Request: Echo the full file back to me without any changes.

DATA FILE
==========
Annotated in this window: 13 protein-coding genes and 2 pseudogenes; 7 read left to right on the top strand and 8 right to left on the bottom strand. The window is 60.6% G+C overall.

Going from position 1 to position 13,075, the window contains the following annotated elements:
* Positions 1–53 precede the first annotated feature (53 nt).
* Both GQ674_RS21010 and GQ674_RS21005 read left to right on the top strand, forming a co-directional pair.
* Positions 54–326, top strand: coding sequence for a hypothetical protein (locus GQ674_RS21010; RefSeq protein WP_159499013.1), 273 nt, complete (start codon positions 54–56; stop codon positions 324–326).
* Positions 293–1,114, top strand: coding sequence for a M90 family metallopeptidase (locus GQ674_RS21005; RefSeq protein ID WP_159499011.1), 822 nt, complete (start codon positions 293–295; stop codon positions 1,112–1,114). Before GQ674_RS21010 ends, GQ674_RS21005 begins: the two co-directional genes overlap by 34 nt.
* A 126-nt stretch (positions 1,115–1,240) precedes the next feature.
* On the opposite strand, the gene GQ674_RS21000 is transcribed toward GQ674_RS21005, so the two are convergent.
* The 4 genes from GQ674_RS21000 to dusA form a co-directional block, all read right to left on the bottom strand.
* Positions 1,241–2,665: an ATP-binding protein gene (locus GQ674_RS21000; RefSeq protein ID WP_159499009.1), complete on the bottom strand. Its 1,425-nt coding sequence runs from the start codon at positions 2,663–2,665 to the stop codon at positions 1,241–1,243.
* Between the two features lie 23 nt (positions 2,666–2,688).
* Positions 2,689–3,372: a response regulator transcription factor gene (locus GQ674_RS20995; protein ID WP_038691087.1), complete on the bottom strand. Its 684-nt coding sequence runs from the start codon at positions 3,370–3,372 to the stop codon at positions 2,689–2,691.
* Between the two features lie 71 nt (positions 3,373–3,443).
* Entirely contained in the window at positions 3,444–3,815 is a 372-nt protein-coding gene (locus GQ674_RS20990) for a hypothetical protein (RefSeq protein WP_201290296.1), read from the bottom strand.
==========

Annotated in this window: 13 protein-coding genes and 2 pseudogenes; 7 read left to right on the top strand and 8 right to left on the bottom strand. The window is 60.6% G+C overall.

Going from position 1 to position 13,075, the window contains the following annotated elements:
* Positions 1–53 precede the first annotated feature (53 nt).
* Both GQ674_RS21010 and GQ674_RS21005 read left to right on the top strand, forming a co-directional pair.
* Positions 54–326, top strand: coding sequence for a hypothetical protein (locus GQ674_RS21010; RefSeq protein WP_159499013.1), 273 nt, complete (start codon positions 54–56; stop codon positions 324–326).
* Positions 293–1,114, top strand: coding sequence for a M90 family metallopeptidase (locus GQ674_RS21005; RefSeq protein ID WP_159499011.1), 822 nt, complete (start codon positions 293–295; stop codon positions 1,112–1,114). Before GQ674_RS21010 ends, GQ674_RS21005 begins: the two co-directional genes overlap by 34 nt.
* A 126-nt stretch (positions 1,115–1,240) precedes the next feature.
* On the opposite strand, the gene GQ674_RS21000 is transcribed toward GQ674_RS21005, so the two are convergent.
* The 4 genes from GQ674_RS21000 to dusA form a co-directional block, all read right to left on the bottom strand.
* Positions 1,241–2,665: an ATP-binding protein gene (locus GQ674_RS21000; RefSeq protein ID WP_159499009.1), complete on the bottom strand. Its 1,425-nt coding sequence runs from the start codon at positions 2,663–2,665 to the stop codon at positions 1,241–1,243.
* Between the two features lie 23 nt (positions 2,666–2,688).
* Positions 2,689–3,372: a response regulator transcription factor gene (locus GQ674_RS20995; protein ID WP_038691087.1), complete on the bottom strand. Its 684-nt coding sequence runs from the start codon at positions 3,370–3,372 to the stop codon at positions 2,689–2,691.
* Between the two features lie 71 nt (positions 3,373–3,443).
* Entirely contained in the window at positions 3,444–3,815 is a 372-nt protein-coding gene (locus GQ674_RS20990) for a hypothetical protein (RefSeq protein WP_201290296.1), read from the bottom strand.